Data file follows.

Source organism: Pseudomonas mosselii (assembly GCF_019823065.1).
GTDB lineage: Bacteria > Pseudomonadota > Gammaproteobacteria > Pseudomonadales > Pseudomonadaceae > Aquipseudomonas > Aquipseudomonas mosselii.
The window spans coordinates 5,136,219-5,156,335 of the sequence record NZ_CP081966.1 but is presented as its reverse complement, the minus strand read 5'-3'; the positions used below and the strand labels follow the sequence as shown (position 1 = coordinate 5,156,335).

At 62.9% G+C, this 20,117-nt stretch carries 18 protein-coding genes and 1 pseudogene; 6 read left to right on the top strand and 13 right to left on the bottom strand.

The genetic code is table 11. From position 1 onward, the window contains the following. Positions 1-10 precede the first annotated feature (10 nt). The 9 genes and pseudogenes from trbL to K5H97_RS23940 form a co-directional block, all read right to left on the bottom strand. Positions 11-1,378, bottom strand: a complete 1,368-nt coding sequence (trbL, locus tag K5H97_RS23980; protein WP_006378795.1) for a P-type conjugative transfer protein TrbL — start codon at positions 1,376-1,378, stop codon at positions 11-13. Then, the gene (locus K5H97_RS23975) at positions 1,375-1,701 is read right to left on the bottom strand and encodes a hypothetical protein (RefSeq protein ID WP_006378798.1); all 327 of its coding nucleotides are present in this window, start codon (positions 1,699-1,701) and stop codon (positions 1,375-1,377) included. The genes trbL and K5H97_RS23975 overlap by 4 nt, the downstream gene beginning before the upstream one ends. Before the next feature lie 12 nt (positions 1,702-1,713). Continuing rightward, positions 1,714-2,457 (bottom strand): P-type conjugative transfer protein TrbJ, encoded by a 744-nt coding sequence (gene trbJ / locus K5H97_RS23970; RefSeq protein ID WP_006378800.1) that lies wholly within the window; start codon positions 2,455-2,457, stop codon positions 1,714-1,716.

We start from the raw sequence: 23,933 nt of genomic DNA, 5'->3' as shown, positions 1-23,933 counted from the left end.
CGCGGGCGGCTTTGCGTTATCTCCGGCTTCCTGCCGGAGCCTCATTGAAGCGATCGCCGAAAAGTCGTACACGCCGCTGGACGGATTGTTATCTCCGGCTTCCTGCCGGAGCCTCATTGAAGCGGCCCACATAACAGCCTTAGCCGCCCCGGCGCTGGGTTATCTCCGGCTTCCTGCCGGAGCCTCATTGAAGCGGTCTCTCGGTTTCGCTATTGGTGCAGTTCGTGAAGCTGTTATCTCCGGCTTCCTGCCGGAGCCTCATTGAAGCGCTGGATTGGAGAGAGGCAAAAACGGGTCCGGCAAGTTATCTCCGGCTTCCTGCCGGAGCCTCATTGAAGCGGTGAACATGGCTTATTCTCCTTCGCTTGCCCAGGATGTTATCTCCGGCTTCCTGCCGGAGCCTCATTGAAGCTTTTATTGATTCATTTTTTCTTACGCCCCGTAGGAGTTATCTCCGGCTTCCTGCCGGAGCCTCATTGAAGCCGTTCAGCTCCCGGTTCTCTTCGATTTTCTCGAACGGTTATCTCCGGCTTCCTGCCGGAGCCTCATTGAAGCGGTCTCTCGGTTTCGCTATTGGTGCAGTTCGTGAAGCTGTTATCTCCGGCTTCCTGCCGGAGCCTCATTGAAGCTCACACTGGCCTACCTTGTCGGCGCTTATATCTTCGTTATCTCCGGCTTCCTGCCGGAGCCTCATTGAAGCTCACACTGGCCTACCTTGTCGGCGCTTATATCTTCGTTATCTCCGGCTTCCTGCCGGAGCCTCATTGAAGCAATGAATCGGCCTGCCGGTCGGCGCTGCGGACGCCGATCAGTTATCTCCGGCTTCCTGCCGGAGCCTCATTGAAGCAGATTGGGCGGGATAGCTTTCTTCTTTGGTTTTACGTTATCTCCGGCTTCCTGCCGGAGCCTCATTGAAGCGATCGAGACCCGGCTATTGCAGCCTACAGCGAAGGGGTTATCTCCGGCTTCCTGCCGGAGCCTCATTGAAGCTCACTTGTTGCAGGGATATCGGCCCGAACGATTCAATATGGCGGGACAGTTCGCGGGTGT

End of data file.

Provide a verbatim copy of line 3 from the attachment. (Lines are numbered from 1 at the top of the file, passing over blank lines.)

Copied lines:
The window spans coordinates 5,136,219-5,156,335 of the sequence record NZ_CP081966.1 but is presented as its reverse complement, the minus strand read 5'-3'; the positions used below and the strand labels follow the sequence as shown (position 1 = coordinate 5,156,335).